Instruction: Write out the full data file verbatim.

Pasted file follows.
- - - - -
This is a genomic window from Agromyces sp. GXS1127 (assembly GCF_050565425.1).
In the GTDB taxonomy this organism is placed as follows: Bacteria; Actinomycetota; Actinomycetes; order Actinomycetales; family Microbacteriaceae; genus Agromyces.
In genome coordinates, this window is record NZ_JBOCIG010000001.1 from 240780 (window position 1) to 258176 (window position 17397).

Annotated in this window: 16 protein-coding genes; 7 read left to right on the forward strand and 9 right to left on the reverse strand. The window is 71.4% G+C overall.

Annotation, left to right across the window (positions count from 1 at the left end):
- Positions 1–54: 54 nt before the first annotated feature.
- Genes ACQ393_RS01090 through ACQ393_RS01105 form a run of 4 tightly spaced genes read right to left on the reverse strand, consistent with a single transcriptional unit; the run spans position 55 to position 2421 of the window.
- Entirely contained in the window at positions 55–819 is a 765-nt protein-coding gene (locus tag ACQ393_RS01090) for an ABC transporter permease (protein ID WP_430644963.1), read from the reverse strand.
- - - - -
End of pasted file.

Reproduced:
This is a genomic window from Agromyces sp. GXS1127 (assembly GCF_050565425.1).
In the GTDB taxonomy this organism is placed as follows: Bacteria; Actinomycetota; Actinomycetes; order Actinomycetales; family Microbacteriaceae; genus Agromyces.
In genome coordinates, this window is record NZ_JBOCIG010000001.1 from 240780 (window position 1) to 258176 (window position 17397).

Annotated in this window: 16 protein-coding genes; 7 read left to right on the forward strand and 9 right to left on the reverse strand. The window is 71.4% G+C overall.

Annotation, left to right across the window (positions count from 1 at the left end):
- Positions 1–54: 54 nt before the first annotated feature.
- Genes ACQ393_RS01090 through ACQ393_RS01105 form a run of 4 tightly spaced genes read right to left on the reverse strand, consistent with a single transcriptional unit; the run spans position 55 to position 2421 of the window.
- Entirely contained in the window at positions 55–819 is a 765-nt protein-coding gene (locus tag ACQ393_RS01090) for an ABC transporter permease (protein ID WP_430644963.1), read from the reverse strand.